Emotional intelligence is now a corporate buzzword but many people don’t realize that developing this skill can help you get ahead at work and also make it easier to cope with work-related stress. Here’s what you need to know…

Contributor: Dr. Kristen Race

What Does Emotional Intelligence Mean?

The term ‘emotional intelligence’ and has been around since the 1990s when it was popularized by Daniel Goldman in his book, Emotional Intelligence: Why It Can Matter More than IQ. According to researchers, people with higher emotional intelligence tend to be perceived more positively by others. They also tend to have better relationships at work, are more psychologically balanced, and are high achievers.

The Institute of Health and Human Potential defines emotional intelligence (EQ) as: 

“The ability to recognize, understand and manage our own emotions and the ability to recognize, understand and influence the emotions of others.”

The prefrontal cortex, otherwise known as the ‘smart part’ of the brain, plays an important role in developing emotional intelligence. There’s some overlap between developing emotional and general intelligence so those who develop both tend to be better performers, high achievers, and also tend to get paid higher salaries.

Studies find that emotional intelligence is associated with better performance, higher pay, better positions, and better peer and supervisor ratings of interpersonal facilitation (people skills) and stress tolerance.”

~ Dr. Kristen Race

The Key to Developing Emotional Intelligence at Work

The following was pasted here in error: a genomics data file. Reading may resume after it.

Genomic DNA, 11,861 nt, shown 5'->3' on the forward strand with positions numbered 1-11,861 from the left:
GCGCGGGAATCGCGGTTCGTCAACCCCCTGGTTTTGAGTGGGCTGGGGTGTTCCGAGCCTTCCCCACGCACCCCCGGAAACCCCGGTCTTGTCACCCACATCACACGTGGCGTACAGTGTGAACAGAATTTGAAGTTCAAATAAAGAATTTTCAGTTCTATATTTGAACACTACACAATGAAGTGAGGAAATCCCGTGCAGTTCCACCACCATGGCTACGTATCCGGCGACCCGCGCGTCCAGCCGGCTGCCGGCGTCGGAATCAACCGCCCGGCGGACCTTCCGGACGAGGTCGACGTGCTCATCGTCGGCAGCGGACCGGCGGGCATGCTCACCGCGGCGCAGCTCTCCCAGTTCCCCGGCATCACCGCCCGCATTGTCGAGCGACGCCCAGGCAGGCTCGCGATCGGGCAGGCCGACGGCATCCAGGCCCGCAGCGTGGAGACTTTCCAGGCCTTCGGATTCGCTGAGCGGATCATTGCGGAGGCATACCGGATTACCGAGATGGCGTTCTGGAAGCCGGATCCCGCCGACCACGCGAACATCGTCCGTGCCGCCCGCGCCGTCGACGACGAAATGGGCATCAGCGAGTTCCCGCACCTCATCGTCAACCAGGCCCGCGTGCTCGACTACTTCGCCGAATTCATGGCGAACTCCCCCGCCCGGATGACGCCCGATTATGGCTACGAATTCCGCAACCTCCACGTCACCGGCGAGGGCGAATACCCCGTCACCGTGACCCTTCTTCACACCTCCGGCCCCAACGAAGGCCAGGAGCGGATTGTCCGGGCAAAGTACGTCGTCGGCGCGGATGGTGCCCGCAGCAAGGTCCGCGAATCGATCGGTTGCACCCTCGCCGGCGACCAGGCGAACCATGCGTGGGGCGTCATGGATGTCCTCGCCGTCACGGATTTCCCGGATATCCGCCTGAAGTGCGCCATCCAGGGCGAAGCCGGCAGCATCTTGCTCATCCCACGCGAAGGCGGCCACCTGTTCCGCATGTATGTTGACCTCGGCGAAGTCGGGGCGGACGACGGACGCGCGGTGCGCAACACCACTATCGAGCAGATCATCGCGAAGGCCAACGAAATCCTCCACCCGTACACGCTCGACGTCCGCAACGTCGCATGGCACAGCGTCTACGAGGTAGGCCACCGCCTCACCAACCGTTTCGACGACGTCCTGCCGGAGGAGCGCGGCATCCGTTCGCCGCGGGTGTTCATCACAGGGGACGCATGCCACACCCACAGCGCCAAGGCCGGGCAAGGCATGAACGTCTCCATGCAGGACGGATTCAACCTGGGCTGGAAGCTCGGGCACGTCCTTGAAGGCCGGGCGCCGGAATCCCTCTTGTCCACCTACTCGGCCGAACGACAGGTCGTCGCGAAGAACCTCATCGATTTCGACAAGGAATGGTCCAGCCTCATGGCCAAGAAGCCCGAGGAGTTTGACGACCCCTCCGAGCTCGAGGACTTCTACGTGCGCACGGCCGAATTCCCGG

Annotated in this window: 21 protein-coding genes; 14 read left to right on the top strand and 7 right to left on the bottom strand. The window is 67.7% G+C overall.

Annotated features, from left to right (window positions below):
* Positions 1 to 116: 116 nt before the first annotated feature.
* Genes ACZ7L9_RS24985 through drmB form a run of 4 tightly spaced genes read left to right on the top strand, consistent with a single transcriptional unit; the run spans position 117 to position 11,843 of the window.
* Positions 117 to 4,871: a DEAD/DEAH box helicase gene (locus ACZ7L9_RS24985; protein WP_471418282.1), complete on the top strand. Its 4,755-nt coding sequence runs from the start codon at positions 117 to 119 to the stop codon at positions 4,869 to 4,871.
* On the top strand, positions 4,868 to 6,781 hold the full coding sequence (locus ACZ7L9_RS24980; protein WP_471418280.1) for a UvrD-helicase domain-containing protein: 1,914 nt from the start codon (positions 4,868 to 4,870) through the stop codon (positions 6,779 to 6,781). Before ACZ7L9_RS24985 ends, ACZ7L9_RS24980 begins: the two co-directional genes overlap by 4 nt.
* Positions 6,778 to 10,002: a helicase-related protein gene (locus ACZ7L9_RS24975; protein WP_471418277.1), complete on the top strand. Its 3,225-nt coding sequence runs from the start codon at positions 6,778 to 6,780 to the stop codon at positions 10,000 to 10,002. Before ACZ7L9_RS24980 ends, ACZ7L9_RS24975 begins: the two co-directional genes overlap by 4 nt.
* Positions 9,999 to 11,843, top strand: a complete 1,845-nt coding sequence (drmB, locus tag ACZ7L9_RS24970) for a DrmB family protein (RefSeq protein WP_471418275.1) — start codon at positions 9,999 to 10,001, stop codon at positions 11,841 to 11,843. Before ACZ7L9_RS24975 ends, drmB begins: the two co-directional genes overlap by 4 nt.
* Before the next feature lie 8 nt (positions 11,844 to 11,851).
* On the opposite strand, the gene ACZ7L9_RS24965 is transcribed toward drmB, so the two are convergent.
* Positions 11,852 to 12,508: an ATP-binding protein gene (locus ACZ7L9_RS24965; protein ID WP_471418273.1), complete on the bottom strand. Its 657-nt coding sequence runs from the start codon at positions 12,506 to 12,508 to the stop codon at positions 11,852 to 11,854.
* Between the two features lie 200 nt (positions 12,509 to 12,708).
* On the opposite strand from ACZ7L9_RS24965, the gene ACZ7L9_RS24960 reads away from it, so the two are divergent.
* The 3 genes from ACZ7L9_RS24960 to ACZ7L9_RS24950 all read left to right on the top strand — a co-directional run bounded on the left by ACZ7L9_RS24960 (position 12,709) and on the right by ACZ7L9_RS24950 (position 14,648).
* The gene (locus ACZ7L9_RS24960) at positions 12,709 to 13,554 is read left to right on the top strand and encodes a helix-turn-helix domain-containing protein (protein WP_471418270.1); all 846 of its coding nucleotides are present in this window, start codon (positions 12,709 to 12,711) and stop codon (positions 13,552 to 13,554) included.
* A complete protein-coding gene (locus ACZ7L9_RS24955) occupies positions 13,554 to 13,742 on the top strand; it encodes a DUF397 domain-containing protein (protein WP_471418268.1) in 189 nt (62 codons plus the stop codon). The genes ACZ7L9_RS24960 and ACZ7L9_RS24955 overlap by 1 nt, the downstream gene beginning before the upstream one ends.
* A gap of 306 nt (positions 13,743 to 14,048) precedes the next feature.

So how do you develop emotional intelligence? You can start with a little mindfulness. Three of the five key elements of emotional intelligence are related to mindfulness: self-awareness, self-regulation and empathy. 

Some ways to develop emotional intelligence at work include:

  • Being more mindful about how you speak and how your words come across to others
  • Knowing your stressors and being mindful about how you react to them
  • Managing negative emotions in a productive way and constructive way
  • Bouncing back from adversity intelligently and making notes of past mistakes
  • Practicing empathy with others so you can relate and communicate better with team members, clients, and anyone else you interact with

Emotional intelligence is a skill that can be developed with consistent effort. You can do a quick self-evaluation to be more aware about how you’re reacting or behaving in certain situations. Practicing self-awareness, being an active listener, and responding to conflict constructively are all vital EQ skills for your professional career.

Companies are already seeing a link between emotional intelligence and mindfulness — the core of emotional intelligence requires training the mind, and this is part of developing strong leadership skills. 

What are your thoughts on emotional intelligence in the workplace? Share in the comments below!

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